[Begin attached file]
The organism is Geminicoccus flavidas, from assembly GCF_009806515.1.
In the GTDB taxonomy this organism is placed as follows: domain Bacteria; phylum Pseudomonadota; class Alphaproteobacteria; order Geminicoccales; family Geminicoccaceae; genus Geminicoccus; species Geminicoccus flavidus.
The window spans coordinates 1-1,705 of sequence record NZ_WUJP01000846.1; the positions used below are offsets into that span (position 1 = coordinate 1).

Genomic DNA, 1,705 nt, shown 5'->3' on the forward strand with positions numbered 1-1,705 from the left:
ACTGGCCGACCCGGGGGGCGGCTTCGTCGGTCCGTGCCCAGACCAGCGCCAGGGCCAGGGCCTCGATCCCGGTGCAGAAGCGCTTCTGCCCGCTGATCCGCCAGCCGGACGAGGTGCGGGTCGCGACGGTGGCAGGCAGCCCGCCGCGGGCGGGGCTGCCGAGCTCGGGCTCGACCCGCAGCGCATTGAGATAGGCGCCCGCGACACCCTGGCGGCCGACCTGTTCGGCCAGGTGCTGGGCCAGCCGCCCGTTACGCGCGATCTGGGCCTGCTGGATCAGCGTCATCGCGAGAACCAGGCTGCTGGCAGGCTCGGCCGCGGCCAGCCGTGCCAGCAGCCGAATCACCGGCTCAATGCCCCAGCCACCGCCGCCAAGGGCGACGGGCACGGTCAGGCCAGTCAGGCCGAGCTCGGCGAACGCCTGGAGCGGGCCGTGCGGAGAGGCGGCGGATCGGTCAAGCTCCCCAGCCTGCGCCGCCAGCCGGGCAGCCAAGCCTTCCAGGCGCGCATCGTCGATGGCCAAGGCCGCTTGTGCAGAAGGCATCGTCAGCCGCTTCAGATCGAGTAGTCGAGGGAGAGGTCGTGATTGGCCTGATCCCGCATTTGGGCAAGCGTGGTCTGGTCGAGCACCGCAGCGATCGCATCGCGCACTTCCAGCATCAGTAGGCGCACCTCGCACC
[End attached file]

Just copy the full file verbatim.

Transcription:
The organism is Geminicoccus flavidas, from assembly GCF_009806515.1.
In the GTDB taxonomy this organism is placed as follows: domain Bacteria; phylum Pseudomonadota; class Alphaproteobacteria; order Geminicoccales; family Geminicoccaceae; genus Geminicoccus; species Geminicoccus flavidus.
The window spans coordinates 1-1,705 of sequence record NZ_WUJP01000846.1; the positions used below are offsets into that span (position 1 = coordinate 1).

Genomic DNA, 1,705 nt, shown 5'->3' on the forward strand with positions numbered 1-1,705 from the left:
ACTGGCCGACCCGGGGGGCGGCTTCGTCGGTCCGTGCCCAGACCAGCGCCAGGGCCAGGGCCTCGATCCCGGTGCAGAAGCGCTTCTGCCCGCTGATCCGCCAGCCGGACGAGGTGCGGGTCGCGACGGTGGCAGGCAGCCCGCCGCGGGCGGGGCTGCCGAGCTCGGGCTCGACCCGCAGCGCATTGAGATAGGCGCCCGCGACACCCTGGCGGCCGACCTGTTCGGCCAGGTGCTGGGCCAGCCGCCCGTTACGCGCGATCTGGGCCTGCTGGATCAGCGTCATCGCGAGAACCAGGCTGCTGGCAGGCTCGGCCGCGGCCAGCCGTGCCAGCAGCCGAATCACCGGCTCAATGCCCCAGCCACCGCCGCCAAGGGCGACGGGCACGGTCAGGCCAGTCAGGCCGAGCTCGGCGAACGCCTGGAGCGGGCCGTGCGGAGAGGCGGCGGATCGGTCAAGCTCCCCAGCCTGCGCCGCCAGCCGGGCAGCCAAGCCTTCCAGGCGCGCATCGTCGATGGCCAAGGCCGCTTGTGCAGAAGGCATCGTCAGCCGCTTCAGATCGAGTAGTCGAGGGAGAGGTCGTGATTGGCCTGATCCCGCATTTGGGCAAGCGTGGTCTGGTCGAGCACCGCAGCGATCGCATCGCGCACTTCCAGCATCAGTAGGCGCACCTCGCACC